For many years we have been taught to avoid bacteria, as ‘germs’ are the source of infection and therefore illness. While this is true to a point, the reality is far more complex than previously understood.
The human body – as we may well know- is a very complex organism. Even more complex though, are the bugs that inhabit the body. There are actually 10 times as many bacterial cells on and in a human than there are human cells!! And what is even more fascinating is that the bacterial world is like any other ecosystem, where numbers of one bacteria support the levels of another, and too many of one type, may crowd out others. If one group starts to get out of hand, it can force out another group and disrupt the balance of the colony. It is important to keep all of the members of the colony happy. Even though some bacteria do not confer a directly positive health effect, they help another type of bacteria to do their job, and so are necessary for overall health.
We are starting to learn more about how what we do in our lives affects our bacterial colonies. The foods that we eat (or don’t eat), the medications that we take, our exercise and sleep patterns can all have an effect on the types and numbers of bacteria that live in the different parts of our bodies.
You have probably heard news of how antibiotics can reduce beneficial bacterial numbers and allow the overgrowth of less beneficial bacteria (such as in antibiotic associated thrush – a candida albicans overgrowth). Other medications can also affect the gut flora. For example, the oral contraceptive pill can alter the delicate microbial balance, leaving you – the host – with a colony that looks less than ideal.
In addition, the composition and quality of your diet will have a great impact on your gut flora. Bacteria require lots of fibre to feed on to survive – that means that a diet high in fruits and vegetables is going to help to keep your bacteria happy (what a surprise!) Remember – when you feed your body, you are feeding your flora too!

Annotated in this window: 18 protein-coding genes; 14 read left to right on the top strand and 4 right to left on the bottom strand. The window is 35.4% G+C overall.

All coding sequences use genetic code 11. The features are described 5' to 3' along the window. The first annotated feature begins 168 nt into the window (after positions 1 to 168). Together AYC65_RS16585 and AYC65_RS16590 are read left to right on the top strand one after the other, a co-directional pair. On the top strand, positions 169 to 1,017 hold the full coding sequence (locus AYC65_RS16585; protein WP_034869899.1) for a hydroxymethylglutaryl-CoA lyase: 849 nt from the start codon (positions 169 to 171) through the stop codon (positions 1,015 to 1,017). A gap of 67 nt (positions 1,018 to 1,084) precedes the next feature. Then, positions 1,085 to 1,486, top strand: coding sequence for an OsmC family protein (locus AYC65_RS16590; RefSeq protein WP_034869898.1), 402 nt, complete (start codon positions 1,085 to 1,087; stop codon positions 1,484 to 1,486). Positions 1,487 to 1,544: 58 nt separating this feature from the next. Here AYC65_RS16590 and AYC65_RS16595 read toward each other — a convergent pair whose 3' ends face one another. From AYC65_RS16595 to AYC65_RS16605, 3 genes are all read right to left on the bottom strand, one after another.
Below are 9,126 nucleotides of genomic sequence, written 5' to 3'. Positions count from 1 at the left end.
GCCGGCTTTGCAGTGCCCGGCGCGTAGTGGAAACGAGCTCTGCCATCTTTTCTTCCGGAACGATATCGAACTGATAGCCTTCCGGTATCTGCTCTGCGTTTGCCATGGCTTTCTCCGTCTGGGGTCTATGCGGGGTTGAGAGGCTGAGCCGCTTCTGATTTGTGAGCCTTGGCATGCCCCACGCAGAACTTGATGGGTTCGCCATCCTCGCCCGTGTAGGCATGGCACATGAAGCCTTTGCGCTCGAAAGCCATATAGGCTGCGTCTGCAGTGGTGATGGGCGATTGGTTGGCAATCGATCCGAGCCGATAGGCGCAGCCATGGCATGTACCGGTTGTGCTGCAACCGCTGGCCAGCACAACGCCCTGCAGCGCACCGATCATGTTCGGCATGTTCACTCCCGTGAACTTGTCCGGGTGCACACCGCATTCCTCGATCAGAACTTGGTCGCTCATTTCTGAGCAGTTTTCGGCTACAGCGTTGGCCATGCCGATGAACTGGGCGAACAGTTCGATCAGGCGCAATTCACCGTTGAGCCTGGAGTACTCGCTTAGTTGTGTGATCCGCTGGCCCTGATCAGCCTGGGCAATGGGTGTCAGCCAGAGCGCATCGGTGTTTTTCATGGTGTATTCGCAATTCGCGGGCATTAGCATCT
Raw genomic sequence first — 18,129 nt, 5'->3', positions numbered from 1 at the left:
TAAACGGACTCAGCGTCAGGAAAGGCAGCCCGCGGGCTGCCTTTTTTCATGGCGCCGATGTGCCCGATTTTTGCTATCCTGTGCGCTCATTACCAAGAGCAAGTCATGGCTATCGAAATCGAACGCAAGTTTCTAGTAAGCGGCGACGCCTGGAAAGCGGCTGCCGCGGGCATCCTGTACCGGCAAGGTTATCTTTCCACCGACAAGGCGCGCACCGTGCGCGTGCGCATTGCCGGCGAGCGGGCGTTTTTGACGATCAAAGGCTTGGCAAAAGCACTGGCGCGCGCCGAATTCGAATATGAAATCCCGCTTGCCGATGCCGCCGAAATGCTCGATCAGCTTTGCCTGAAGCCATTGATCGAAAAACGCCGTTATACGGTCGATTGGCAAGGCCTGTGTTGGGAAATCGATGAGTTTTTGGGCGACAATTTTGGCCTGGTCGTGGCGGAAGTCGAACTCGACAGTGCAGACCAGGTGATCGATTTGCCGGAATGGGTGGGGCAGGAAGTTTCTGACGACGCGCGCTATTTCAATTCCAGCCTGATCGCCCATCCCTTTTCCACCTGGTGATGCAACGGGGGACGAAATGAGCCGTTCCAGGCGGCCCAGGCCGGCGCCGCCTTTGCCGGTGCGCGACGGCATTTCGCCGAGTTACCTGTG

The direction of influence is not a one-way street though. The flora in our bodies can impact our health and change the way we live our lives, just in the same way that what we do can influence bacterial health. Gut flora has numerous affects on the health of its host, including the breakdown of food for absorption, the production of certain vitamins such as vitamins K and B12 and stimulating our immune system.
Furthermore, your gut flora can affect how much sex steroid hormone (such as oestrogen or testosterone) is floating around in your body and can even influence your appetite and food choices! Some studies have found that when a patient receives the flora (bacteria) from an overweight or obese person (such as in faecal transplants – yes, it’s true!), the recipient also becomes obese within a short period of time. Other studies show that bacteria have a way of ‘talking’ to our nervous systems and telling us which foods to choose and helping us to identify when we are full. Ensuring that our gut flora is in a healthy balance is essential to good health.
If you are not sure if your current diet supports healthy gut flora, or whether your flora are working with, or against you, an appointment with one of our naturopaths will help get your gut back on track and keep your bugs happy and healthy.
Gemma Martin – Naturopath
Bachelor of Naturopathy